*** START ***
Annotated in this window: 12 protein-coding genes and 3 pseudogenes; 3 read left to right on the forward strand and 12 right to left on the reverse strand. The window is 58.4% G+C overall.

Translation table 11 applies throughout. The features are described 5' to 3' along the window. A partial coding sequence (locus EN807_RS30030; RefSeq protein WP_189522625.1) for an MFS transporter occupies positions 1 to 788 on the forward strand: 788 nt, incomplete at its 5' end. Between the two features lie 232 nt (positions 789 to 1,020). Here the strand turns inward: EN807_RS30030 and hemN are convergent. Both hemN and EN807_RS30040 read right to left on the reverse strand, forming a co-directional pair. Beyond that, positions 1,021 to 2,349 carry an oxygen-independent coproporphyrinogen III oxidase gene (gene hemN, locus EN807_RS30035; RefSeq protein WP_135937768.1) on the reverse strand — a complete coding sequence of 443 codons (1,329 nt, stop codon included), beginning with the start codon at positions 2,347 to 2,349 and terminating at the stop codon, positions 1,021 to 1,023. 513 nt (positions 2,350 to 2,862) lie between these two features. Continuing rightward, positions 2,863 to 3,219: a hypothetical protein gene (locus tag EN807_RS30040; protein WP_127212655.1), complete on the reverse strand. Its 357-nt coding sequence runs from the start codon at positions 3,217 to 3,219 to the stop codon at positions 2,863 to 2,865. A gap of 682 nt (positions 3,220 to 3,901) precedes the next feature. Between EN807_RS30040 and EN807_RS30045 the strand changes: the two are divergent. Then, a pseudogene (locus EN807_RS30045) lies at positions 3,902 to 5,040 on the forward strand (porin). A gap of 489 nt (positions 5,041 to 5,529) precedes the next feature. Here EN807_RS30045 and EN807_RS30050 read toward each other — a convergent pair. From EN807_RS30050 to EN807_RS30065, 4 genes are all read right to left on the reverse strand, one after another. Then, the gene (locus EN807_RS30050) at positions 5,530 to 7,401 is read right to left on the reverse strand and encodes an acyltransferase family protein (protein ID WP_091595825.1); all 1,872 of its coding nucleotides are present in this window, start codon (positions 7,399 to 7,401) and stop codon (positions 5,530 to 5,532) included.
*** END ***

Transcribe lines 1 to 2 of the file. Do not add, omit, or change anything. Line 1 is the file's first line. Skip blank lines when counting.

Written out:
Annotated in this window: 12 protein-coding genes and 3 pseudogenes; 3 read left to right on the forward strand and 12 right to left on the reverse strand. The window is 58.4% G+C overall.

Translation table 11 applies throughout. The features are described 5' to 3' along the window. A partial coding sequence (locus EN807_RS30030; RefSeq protein WP_189522625.1) for an MFS transporter occupies positions 1 to 788 on the forward strand: 788 nt, incomplete at its 5' end. Between the two features lie 232 nt (positions 789 to 1,020). Here the strand turns inward: EN807_RS30030 and hemN are convergent. Both hemN and EN807_RS30040 read right to left on the reverse strand, forming a co-directional pair. Beyond that, positions 1,021 to 2,349 carry an oxygen-independent coproporphyrinogen III oxidase gene (gene hemN, locus EN807_RS30035; RefSeq protein WP_135937768.1) on the reverse strand — a complete coding sequence of 443 codons (1,329 nt, stop codon included), beginning with the start codon at positions 2,347 to 2,349 and terminating at the stop codon, positions 1,021 to 1,023. 513 nt (positions 2,350 to 2,862) lie between these two features. Continuing rightward, positions 2,863 to 3,219: a hypothetical protein gene (locus tag EN807_RS30040; protein WP_127212655.1), complete on the reverse strand. Its 357-nt coding sequence runs from the start codon at positions 3,217 to 3,219 to the stop codon at positions 2,863 to 2,865. A gap of 682 nt (positions 3,220 to 3,901) precedes the next feature. Between EN807_RS30040 and EN807_RS30045 the strand changes: the two are divergent. Then, a pseudogene (locus EN807_RS30045) lies at positions 3,902 to 5,040 on the forward strand (porin). A gap of 489 nt (positions 5,041 to 5,529) precedes the next feature. Here EN807_RS30045 and EN807_RS30050 read toward each other — a convergent pair. From EN807_RS30050 to EN807_RS30065, 4 genes are all read right to left on the reverse strand, one after another. Then, the gene (locus EN807_RS30050) at positions 5,530 to 7,401 is read right to left on the reverse strand and encodes an acyltransferase family protein (protein ID WP_091595825.1); all 1,872 of its coding nucleotides are present in this window, start codon (positions 7,399 to 7,401) and stop codon (positions 5,530 to 5,532) included.